Today the European parliament has passed a nonbinding resolution that would prohibit visa-free travel for U.S. citizens to countries in the European Union. This decision comes in retaliation to the United States’ failure to allow visa-free travel for citizens of five EU nations (Bulgaria, Croatia, Cyprus, Poland and Romania).
Previously, travellers from the U.S. have enjoyed visa-free travel throughout the EU, and if implemented by the European Commission, this new prohibition will mandate that Americans apply and pay for their papers before entering any EU nation for the following 12 months at least.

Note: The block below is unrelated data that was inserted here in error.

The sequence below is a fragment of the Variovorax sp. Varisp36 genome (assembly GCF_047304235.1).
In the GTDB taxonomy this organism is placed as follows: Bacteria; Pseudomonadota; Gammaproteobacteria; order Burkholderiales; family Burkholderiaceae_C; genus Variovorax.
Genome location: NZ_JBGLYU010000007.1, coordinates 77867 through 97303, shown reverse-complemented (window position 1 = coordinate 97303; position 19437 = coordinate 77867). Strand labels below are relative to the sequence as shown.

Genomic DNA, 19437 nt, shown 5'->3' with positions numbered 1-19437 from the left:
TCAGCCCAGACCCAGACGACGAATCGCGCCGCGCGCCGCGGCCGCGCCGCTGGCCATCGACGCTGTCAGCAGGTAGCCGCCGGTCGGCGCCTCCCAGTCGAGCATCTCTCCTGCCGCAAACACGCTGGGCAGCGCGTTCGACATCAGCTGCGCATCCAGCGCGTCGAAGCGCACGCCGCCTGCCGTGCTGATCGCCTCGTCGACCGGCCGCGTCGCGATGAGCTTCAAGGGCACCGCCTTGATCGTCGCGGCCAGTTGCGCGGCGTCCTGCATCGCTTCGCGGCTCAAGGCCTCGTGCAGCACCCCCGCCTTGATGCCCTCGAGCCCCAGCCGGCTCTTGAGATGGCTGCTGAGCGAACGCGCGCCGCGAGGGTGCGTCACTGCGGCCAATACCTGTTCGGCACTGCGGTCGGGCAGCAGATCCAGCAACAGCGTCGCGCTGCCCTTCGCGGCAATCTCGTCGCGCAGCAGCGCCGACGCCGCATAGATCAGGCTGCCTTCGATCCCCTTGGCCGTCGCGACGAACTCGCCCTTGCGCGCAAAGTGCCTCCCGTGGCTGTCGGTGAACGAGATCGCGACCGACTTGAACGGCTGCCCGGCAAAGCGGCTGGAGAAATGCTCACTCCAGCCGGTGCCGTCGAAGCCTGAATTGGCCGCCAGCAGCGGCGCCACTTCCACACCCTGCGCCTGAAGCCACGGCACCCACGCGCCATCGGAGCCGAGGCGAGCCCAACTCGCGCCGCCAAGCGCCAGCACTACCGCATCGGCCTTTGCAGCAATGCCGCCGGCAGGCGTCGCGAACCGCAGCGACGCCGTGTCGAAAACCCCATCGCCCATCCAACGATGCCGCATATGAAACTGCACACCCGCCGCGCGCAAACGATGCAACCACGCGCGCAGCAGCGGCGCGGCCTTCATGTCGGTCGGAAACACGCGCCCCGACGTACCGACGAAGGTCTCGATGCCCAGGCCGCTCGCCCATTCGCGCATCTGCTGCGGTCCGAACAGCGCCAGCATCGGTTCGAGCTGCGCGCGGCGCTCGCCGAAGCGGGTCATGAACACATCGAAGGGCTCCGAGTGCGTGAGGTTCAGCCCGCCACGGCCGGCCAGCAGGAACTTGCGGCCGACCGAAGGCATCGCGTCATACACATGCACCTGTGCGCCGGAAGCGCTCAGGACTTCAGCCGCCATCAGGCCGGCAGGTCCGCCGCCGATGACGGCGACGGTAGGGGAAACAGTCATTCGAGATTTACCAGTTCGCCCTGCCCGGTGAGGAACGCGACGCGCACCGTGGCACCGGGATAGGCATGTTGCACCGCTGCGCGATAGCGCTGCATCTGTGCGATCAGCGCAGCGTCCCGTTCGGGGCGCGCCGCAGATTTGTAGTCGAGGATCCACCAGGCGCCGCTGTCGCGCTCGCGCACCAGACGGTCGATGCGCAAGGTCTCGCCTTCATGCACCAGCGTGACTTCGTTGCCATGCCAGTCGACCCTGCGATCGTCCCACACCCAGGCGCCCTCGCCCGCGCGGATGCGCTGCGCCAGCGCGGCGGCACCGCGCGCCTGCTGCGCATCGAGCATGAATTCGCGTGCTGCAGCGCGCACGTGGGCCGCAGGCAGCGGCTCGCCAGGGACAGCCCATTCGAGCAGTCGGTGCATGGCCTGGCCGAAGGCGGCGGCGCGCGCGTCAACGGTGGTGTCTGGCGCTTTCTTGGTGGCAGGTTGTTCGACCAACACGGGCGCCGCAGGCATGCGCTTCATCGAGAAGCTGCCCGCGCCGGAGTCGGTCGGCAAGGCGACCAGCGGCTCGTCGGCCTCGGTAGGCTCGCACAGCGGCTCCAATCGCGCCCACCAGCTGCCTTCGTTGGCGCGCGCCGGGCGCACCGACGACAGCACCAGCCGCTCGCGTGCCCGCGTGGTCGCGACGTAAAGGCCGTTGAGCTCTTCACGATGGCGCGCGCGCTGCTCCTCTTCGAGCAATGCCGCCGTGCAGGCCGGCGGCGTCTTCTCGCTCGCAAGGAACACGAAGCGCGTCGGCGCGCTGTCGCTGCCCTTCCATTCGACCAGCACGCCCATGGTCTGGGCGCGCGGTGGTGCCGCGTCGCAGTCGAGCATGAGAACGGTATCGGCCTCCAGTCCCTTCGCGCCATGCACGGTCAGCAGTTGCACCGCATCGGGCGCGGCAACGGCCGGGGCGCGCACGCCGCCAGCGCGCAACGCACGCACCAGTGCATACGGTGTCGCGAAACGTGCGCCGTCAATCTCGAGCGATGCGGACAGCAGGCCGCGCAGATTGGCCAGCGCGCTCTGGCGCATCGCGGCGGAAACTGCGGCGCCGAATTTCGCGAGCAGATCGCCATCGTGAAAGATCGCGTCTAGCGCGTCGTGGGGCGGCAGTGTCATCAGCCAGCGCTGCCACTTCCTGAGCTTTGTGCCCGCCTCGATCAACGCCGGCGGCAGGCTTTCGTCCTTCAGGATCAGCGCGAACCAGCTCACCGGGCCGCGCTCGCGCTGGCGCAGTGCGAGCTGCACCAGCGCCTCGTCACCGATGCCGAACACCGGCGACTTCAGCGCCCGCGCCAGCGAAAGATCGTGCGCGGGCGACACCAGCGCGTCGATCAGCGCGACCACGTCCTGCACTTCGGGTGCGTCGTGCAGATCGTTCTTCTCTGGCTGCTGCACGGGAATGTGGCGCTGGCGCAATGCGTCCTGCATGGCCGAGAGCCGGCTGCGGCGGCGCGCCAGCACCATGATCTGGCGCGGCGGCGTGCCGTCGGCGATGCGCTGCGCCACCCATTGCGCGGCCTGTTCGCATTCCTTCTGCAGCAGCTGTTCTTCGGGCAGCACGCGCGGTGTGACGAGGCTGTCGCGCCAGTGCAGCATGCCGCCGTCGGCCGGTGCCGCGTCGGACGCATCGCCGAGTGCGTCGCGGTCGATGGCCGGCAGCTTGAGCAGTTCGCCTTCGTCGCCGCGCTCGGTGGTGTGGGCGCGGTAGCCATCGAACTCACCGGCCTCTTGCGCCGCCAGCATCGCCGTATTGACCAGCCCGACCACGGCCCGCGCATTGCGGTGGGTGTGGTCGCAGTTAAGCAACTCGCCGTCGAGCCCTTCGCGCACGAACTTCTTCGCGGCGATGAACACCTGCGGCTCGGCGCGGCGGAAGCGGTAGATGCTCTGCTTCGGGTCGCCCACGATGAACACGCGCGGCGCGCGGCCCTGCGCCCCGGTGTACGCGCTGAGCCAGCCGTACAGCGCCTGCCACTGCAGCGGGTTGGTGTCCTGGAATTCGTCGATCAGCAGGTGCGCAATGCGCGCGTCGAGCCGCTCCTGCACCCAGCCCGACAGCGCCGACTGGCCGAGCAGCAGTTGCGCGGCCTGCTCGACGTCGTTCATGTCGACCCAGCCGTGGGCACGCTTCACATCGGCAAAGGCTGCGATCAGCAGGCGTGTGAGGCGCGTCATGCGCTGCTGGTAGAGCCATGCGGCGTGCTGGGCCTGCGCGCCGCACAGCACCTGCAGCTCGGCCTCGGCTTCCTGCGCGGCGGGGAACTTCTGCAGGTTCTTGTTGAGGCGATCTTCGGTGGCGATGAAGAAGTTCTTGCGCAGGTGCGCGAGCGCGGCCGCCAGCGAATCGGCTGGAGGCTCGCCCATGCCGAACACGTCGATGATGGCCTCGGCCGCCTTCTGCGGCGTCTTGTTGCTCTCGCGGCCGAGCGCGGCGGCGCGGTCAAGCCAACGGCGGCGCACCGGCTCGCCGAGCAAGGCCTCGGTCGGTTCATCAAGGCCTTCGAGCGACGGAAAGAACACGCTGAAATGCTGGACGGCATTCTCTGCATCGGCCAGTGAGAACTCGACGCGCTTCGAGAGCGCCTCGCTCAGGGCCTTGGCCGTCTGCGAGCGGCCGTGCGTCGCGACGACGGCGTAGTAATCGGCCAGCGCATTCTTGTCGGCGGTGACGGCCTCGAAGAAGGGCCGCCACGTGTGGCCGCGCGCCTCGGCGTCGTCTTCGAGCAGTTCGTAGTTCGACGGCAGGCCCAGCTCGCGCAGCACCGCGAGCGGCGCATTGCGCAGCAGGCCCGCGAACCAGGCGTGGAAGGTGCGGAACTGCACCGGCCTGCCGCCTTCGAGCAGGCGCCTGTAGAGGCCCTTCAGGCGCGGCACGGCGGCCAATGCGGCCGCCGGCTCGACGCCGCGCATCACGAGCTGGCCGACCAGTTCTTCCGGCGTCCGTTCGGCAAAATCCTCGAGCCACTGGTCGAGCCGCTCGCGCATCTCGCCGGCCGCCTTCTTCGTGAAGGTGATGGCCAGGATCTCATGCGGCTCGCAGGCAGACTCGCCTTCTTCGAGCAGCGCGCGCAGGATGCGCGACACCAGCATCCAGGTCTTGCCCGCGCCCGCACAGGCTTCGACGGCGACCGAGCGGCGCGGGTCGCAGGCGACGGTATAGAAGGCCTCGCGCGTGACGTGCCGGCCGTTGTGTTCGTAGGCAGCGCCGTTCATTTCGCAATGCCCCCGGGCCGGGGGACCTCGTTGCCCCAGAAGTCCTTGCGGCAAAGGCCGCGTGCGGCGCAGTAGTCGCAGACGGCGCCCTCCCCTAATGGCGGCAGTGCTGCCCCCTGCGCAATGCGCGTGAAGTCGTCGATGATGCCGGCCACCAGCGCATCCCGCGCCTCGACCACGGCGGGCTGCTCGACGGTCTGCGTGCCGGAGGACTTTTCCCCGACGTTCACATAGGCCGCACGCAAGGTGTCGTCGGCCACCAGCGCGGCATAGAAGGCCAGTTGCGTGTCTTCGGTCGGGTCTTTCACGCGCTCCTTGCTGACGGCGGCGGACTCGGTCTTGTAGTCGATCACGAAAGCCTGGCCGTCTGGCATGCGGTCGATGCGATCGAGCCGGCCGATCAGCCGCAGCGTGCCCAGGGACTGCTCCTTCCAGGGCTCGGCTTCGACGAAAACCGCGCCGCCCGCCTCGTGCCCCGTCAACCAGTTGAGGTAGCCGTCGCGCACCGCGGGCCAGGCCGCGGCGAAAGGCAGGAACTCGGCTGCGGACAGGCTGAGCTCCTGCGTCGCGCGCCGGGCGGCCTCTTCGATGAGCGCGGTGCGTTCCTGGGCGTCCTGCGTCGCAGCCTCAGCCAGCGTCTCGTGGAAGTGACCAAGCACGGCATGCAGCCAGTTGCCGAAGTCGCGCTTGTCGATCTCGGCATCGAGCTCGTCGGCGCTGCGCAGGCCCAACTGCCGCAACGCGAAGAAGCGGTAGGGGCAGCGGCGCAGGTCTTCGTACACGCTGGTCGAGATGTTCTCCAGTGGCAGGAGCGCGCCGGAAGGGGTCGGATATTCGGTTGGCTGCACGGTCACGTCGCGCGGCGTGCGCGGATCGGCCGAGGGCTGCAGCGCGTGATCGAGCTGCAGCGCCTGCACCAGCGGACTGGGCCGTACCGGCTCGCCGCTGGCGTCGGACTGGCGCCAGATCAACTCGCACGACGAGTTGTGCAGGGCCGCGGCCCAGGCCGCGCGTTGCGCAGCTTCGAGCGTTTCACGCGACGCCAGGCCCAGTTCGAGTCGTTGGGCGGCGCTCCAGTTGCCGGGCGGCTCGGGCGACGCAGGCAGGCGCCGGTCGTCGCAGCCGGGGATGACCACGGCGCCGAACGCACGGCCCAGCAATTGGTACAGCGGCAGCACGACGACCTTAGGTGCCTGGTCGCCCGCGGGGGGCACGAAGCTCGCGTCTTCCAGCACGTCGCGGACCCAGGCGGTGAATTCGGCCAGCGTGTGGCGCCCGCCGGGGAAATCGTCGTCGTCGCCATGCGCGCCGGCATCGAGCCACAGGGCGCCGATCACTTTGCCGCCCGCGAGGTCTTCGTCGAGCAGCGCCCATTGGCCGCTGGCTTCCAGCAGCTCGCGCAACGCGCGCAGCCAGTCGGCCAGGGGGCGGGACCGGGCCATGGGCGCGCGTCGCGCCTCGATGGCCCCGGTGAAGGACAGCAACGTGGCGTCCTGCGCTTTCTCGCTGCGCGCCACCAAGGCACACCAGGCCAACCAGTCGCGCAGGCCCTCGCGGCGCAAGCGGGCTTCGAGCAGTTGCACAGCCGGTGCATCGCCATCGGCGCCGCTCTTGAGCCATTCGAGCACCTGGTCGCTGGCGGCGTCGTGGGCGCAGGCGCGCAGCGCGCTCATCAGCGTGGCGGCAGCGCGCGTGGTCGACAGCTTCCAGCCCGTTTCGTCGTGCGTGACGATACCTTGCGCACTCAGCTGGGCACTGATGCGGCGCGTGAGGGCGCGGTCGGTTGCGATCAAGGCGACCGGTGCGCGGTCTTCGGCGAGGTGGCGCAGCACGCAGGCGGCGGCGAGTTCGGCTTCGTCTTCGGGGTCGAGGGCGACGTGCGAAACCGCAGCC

Due to the United States’ failure to meet the agreement to let all citizens of EU nations travel to the U.S. visa-free, the European Commission is legally obligated to suspend the visa waiver for Americans. However, the wider European Parliament or the Council of the European Union may object to this action.
There is currently some backlash to the vote–Migration Commissioner Dimitris Avramopoulos warned of potential “retaliation” and substantial losses for the continent’s tourism industry.
For now, U.S. citizens can continue to travel to the EU without first applying for a visa, but whether this allowance will continue remains to be seen.